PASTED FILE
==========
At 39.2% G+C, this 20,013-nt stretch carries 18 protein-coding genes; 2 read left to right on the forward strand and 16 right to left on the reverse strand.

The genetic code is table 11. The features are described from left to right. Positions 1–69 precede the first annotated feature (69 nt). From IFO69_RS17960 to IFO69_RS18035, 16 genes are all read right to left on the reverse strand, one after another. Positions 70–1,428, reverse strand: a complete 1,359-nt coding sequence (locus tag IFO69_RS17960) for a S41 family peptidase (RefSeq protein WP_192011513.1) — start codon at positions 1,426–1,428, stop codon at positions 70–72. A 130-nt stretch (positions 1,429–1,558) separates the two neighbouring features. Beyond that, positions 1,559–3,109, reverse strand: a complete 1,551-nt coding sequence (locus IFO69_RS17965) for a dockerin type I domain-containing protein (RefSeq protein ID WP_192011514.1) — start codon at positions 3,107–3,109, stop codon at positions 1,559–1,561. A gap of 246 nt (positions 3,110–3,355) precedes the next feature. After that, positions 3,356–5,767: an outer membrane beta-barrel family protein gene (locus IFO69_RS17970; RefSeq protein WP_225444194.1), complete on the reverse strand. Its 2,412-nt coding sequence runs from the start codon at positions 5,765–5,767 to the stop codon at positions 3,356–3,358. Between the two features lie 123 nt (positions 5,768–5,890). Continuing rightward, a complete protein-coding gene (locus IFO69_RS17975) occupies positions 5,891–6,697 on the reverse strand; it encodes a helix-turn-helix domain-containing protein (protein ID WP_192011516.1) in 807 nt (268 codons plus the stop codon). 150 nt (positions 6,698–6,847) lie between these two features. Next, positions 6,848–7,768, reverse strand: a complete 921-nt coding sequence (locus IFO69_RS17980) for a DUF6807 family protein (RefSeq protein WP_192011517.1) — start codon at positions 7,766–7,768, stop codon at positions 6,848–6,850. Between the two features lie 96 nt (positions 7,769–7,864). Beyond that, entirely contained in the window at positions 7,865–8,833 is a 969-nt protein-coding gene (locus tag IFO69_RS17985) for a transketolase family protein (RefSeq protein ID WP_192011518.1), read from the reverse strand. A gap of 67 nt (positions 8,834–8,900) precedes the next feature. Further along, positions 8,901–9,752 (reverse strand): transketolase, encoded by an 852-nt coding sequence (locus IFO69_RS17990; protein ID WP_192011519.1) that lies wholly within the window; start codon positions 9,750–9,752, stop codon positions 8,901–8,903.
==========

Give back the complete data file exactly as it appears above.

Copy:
At 39.2% G+C, this 20,013-nt stretch carries 18 protein-coding genes; 2 read left to right on the forward strand and 16 right to left on the reverse strand.

The genetic code is table 11. The features are described from left to right. Positions 1–69 precede the first annotated feature (69 nt). From IFO69_RS17960 to IFO69_RS18035, 16 genes are all read right to left on the reverse strand, one after another. Positions 70–1,428, reverse strand: a complete 1,359-nt coding sequence (locus tag IFO69_RS17960) for a S41 family peptidase (RefSeq protein WP_192011513.1) — start codon at positions 1,426–1,428, stop codon at positions 70–72. A 130-nt stretch (positions 1,429–1,558) separates the two neighbouring features. Beyond that, positions 1,559–3,109, reverse strand: a complete 1,551-nt coding sequence (locus IFO69_RS17965) for a dockerin type I domain-containing protein (RefSeq protein ID WP_192011514.1) — start codon at positions 3,107–3,109, stop codon at positions 1,559–1,561. A gap of 246 nt (positions 3,110–3,355) precedes the next feature. After that, positions 3,356–5,767: an outer membrane beta-barrel family protein gene (locus IFO69_RS17970; RefSeq protein WP_225444194.1), complete on the reverse strand. Its 2,412-nt coding sequence runs from the start codon at positions 5,765–5,767 to the stop codon at positions 3,356–3,358. Between the two features lie 123 nt (positions 5,768–5,890). Continuing rightward, a complete protein-coding gene (locus IFO69_RS17975) occupies positions 5,891–6,697 on the reverse strand; it encodes a helix-turn-helix domain-containing protein (protein ID WP_192011516.1) in 807 nt (268 codons plus the stop codon). 150 nt (positions 6,698–6,847) lie between these two features. Next, positions 6,848–7,768, reverse strand: a complete 921-nt coding sequence (locus IFO69_RS17980) for a DUF6807 family protein (RefSeq protein WP_192011517.1) — start codon at positions 7,766–7,768, stop codon at positions 6,848–6,850. Between the two features lie 96 nt (positions 7,769–7,864). Beyond that, entirely contained in the window at positions 7,865–8,833 is a 969-nt protein-coding gene (locus tag IFO69_RS17985) for a transketolase family protein (RefSeq protein ID WP_192011518.1), read from the reverse strand. A gap of 67 nt (positions 8,834–8,900) precedes the next feature. Further along, positions 8,901–9,752 (reverse strand): transketolase, encoded by an 852-nt coding sequence (locus IFO69_RS17990; protein ID WP_192011519.1) that lies wholly within the window; start codon positions 9,750–9,752, stop codon positions 8,901–8,903.